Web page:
Community

Nonprofit aims to expand mission with hospital bereavement suite

No Foot Too Small supports families after fetal, infant death

Robin and Ryan Boudreau are co-founders of the nonprofit organization No Foot Too Small, which has signed a contract with the University of Iowa Hospitals and Clinics to build a bereavement suite for families experiencing infant and fetal death. A pair of angel wings hangs in the entry of their Iowa City home in honor of the son they lost, Beau. Photographed on Tuesday, April 24, 2018. (Liz Martin/The Gazette)
Robin and Ryan Boudreau are co-founders of the nonprofit organization No Foot Too Small, which has signed a contract with the University of Iowa Hospitals and Clinics to build a bereavement suite for families experiencing infant and fetal death. A pair of angel wings hangs in the entry of their Iowa City home in honor of the son they lost, Beau. Photographed on Tuesday, April 24, 2018. (Liz Martin/The Gazette)

IOWA CITY — Dealing with loss can be difficult, but there’s a different kind of pain when dealing with the loss of a child.

But Iowa City resident Robin Boudreau said speaking about loss of a child due to stillbirth, miscarriage or other complications can be “taboo.”

“There’s a lot of shame, there’s a lot of guilt, there’s a lot of ‘I want to sweep this under the rug,’” Boudreau said. “Unless you’re affected by it or you’re really close to somebody who’s affected by it, you don’t look for it, you don’t see it, you don’t hear about it.”

Boudreau’s organization hopes to change that mentality. In 2014, she and her husband Ryan Boudreau founded No Foot Too Small, an organization that aims to support families experiencing a fetal or infant death.

No Foot Too Small, which became a nonprofit earlier this year, recently signed a contract with the University of Iowa Hospitals and Clinics to build a labor and delivery suite designed specifically for families who are going to experience loss of the child.

According to the Centers for Disease Control and Prevention, the mortality rate of early neonatal — or the period of about 28 weeks after birth — was 3.28 births per 1,000 in 2011. That same year, the mortality rate for perinatal — or the time between about 22 weeks of gestation and the first week after birth — was 6.26 children per 1,000.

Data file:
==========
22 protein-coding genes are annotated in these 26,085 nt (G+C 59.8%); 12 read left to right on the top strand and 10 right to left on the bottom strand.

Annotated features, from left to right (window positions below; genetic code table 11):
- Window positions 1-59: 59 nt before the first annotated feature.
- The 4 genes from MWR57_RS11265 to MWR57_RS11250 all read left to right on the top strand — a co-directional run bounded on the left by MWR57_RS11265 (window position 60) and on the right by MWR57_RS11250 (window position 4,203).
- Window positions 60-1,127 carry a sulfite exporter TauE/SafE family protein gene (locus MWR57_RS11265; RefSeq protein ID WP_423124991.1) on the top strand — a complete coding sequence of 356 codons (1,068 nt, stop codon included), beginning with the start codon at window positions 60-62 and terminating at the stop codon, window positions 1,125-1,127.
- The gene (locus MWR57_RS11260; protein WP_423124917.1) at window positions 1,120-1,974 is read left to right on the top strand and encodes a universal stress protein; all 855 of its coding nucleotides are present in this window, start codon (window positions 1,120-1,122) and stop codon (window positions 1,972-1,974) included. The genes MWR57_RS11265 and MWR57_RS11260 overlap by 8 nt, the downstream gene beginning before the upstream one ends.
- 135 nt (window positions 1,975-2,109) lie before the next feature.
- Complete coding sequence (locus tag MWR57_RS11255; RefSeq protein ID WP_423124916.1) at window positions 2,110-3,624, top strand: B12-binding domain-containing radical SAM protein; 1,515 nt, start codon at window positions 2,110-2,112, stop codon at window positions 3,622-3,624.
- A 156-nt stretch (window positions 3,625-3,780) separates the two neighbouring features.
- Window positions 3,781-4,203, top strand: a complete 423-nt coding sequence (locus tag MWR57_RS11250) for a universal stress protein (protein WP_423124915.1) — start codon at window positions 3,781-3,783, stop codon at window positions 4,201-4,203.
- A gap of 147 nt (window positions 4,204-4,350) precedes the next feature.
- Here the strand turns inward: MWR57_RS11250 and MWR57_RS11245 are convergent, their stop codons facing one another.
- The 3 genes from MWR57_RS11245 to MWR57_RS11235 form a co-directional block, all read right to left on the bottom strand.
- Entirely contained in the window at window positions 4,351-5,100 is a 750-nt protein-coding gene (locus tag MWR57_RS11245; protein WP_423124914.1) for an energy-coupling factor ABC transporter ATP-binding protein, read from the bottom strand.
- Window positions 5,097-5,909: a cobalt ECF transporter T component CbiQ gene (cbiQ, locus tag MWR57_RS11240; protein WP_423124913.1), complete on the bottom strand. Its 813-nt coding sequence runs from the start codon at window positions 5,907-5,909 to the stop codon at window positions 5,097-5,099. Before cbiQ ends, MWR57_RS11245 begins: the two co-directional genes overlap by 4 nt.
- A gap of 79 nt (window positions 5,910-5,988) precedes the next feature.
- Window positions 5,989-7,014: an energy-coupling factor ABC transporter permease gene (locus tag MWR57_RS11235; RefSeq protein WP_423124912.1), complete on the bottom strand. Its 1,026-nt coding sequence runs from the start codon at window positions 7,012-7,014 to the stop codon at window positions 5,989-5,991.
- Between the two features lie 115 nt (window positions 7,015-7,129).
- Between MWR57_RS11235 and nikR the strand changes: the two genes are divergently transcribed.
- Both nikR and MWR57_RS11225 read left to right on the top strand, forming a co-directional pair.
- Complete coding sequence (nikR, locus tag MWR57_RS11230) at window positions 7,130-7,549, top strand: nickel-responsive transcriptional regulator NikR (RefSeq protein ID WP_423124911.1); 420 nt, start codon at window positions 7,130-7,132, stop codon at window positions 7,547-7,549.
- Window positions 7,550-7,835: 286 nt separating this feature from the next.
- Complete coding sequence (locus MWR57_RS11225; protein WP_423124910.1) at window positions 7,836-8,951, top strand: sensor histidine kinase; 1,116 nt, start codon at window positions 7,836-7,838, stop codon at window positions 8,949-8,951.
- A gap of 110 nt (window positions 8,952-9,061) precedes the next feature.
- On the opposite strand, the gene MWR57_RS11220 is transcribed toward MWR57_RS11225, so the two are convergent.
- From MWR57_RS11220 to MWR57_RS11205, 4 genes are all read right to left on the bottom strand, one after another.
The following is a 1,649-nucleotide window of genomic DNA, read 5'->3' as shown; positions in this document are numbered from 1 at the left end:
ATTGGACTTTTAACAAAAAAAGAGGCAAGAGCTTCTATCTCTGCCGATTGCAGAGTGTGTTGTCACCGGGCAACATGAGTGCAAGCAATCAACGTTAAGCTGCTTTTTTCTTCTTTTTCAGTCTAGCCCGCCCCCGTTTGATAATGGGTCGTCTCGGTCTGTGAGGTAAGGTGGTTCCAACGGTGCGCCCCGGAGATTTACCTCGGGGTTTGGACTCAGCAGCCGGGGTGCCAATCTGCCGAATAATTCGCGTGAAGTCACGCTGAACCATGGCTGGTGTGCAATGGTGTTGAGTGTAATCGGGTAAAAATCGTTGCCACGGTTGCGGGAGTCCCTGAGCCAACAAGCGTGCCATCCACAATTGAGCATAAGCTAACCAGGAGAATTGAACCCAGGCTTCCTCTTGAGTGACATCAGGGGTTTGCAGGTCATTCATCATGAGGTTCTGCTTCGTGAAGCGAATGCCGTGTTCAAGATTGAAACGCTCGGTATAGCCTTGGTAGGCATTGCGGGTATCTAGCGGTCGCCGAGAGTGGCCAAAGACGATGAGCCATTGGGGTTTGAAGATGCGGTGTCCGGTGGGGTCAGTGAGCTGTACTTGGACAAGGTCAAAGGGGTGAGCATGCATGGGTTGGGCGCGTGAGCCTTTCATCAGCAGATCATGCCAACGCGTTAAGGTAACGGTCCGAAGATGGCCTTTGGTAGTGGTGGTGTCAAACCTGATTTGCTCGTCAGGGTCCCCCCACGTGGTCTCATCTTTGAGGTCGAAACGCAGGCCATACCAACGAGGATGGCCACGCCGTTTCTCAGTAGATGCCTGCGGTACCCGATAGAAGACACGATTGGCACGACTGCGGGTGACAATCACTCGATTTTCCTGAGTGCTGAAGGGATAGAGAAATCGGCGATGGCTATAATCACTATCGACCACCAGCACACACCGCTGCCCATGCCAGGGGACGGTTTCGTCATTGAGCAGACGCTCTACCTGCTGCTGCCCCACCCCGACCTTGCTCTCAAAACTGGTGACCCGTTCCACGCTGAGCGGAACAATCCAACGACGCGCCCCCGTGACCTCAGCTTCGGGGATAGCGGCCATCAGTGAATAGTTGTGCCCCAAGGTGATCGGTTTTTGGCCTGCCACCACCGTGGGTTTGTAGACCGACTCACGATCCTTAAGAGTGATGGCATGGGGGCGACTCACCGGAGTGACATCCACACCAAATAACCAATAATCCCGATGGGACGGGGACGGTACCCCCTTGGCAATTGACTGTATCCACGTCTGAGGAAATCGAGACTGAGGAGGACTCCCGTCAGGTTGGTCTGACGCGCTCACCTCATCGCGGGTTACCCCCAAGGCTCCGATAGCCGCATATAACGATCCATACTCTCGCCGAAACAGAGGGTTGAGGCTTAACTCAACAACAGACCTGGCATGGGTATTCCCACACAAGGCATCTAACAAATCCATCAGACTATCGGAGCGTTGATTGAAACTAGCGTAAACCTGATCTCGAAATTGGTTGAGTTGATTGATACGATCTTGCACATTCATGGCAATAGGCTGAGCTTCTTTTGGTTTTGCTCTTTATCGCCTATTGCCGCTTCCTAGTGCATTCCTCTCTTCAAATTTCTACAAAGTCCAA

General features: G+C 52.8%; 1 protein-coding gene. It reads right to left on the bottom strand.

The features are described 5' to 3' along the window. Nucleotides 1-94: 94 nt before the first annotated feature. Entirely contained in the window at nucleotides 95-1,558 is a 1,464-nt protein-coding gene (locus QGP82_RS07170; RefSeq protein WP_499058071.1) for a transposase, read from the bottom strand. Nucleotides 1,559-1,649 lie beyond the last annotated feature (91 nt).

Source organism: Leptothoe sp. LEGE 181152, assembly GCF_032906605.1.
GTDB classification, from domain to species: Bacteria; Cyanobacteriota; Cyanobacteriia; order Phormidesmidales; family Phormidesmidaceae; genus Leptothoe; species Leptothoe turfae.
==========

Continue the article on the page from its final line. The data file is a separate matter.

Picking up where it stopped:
Boudreau and her husband, Ryan, experienced the loss of their second child in 2013, a boy named Beau who had severe acrania, a rare congenital disorder in which bones in the cranial vault of the skull are absent in a fetus.

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While it was an incredibly difficult ordeal, Boudreau said she believes she was “chosen” for it.

“I think I was chosen for that so I can help other people,” she said. “I don’t know if I would have chosen to do this, but Beau certainly decided I should.”

Tom Moore, spokesman for the University of Iowa Hospitals and Clinics, confirmed the partnership with No Foot Too Small, and said the university is conducting a study “to determine the scope and costs of possible upgrades” to a patient room for the program.

“We are still in the process of reviewing with the (obstetrics and gynecology) team to determine what recommendations they want to pursue,” Moore said in an email to The Gazette.

However, there is no clear timeline on when the suite will be constructed. Moore said the work will be impacted by the construction moratorium, a 5-month halt on construction projects at the university to close a gap from recent state funding cuts.

Boudreau said the tentative plan is to build the suite in the current location of the Neonatal Intensive Care Unit (NICU), which is eventually moving to the recently completed Stead Family Children’s Hospital.

No Foot Too Small hopes to build bereavement suites for families expecting fetal or infant loss across the country. Boudreau said 10 cities nationwide have inquired about the program, including two locations in Iowa.

The organization got its start when Boudreau and her husband, Ryan, were approaching what would have been their son Beau’s first birthday. The couple decided to throw a birthday party to raise money for research.

The result was far from what they expected.

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“The first year, without really any effort — I didn’t have sponsors or anything — we raised $10,000 and we gave it to the March of Dimes,” Boudreau said.

Families asked Boudreau to continue the effort, she said. The organization continued to donate to March of Dimes for the next two years by hosting an annual Gala in Iowa City.

In 2017, No Foot Too Small began fundraising for the bereavement suite at the University of Iowa Hospitals and Clinics. The 2018 No Foot Too Small Gala will take place on Oct. 13.

For more information on the organization and its upcoming fundraising events, visit www.nofoottoosmall.org.

l Comments: (319) 368-8536; michaela.ramm@thegazette.com

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